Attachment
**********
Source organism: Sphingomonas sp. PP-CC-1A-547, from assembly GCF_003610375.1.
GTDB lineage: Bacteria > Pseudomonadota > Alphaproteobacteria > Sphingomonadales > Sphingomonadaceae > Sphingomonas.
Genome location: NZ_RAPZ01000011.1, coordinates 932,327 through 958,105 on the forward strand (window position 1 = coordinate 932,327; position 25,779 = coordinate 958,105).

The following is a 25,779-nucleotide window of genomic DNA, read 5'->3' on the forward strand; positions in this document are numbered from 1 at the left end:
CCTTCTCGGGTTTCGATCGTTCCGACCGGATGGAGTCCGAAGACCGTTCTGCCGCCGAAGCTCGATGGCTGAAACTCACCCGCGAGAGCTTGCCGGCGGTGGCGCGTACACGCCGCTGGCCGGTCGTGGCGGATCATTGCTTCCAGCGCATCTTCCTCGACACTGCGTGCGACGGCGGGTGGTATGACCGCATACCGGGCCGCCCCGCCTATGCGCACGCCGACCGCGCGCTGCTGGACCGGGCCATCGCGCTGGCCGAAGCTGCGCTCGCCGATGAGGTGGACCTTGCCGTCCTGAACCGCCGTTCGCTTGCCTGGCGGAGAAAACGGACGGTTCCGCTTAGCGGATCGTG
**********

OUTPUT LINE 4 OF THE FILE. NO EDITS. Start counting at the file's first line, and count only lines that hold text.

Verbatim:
The following is a 25,779-nucleotide window of genomic DNA, read 5'->3' on the forward strand; positions in this document are numbered from 1 at the left end: